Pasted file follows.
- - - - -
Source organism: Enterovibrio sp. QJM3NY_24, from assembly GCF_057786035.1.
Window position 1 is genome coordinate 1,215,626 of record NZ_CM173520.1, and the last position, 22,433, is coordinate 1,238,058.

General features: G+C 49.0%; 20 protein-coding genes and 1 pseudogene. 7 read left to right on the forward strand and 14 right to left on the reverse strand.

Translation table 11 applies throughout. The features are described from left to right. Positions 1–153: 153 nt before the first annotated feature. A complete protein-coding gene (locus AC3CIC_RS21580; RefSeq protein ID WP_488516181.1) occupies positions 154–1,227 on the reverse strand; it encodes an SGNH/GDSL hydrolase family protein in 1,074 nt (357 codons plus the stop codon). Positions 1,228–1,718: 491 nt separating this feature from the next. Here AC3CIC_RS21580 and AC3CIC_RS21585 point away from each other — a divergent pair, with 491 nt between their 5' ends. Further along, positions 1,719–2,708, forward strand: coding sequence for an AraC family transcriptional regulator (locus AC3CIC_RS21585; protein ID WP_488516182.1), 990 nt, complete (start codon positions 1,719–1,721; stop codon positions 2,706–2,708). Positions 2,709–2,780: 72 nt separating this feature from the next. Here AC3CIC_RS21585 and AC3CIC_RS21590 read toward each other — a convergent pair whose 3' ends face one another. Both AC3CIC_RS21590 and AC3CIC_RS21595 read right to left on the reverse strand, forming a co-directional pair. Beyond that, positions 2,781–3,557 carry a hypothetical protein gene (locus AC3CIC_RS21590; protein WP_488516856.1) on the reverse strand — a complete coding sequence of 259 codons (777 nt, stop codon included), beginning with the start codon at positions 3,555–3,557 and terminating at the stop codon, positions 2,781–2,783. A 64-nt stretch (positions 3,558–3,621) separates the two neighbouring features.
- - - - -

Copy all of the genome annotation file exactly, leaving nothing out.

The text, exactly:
Source organism: Enterovibrio sp. QJM3NY_24, from assembly GCF_057786035.1.
Window position 1 is genome coordinate 1,215,626 of record NZ_CM173520.1, and the last position, 22,433, is coordinate 1,238,058.

General features: G+C 49.0%; 20 protein-coding genes and 1 pseudogene. 7 read left to right on the forward strand and 14 right to left on the reverse strand.

Translation table 11 applies throughout. The features are described from left to right. Positions 1–153: 153 nt before the first annotated feature. A complete protein-coding gene (locus AC3CIC_RS21580; RefSeq protein ID WP_488516181.1) occupies positions 154–1,227 on the reverse strand; it encodes an SGNH/GDSL hydrolase family protein in 1,074 nt (357 codons plus the stop codon). Positions 1,228–1,718: 491 nt separating this feature from the next. Here AC3CIC_RS21580 and AC3CIC_RS21585 point away from each other — a divergent pair, with 491 nt between their 5' ends. Further along, positions 1,719–2,708, forward strand: coding sequence for an AraC family transcriptional regulator (locus AC3CIC_RS21585; protein ID WP_488516182.1), 990 nt, complete (start codon positions 1,719–1,721; stop codon positions 2,706–2,708). Positions 2,709–2,780: 72 nt separating this feature from the next. Here AC3CIC_RS21585 and AC3CIC_RS21590 read toward each other — a convergent pair whose 3' ends face one another. Both AC3CIC_RS21590 and AC3CIC_RS21595 read right to left on the reverse strand, forming a co-directional pair. Beyond that, positions 2,781–3,557 carry a hypothetical protein gene (locus AC3CIC_RS21590; protein WP_488516856.1) on the reverse strand — a complete coding sequence of 259 codons (777 nt, stop codon included), beginning with the start codon at positions 3,555–3,557 and terminating at the stop codon, positions 2,781–2,783. A 64-nt stretch (positions 3,558–3,621) separates the two neighbouring features.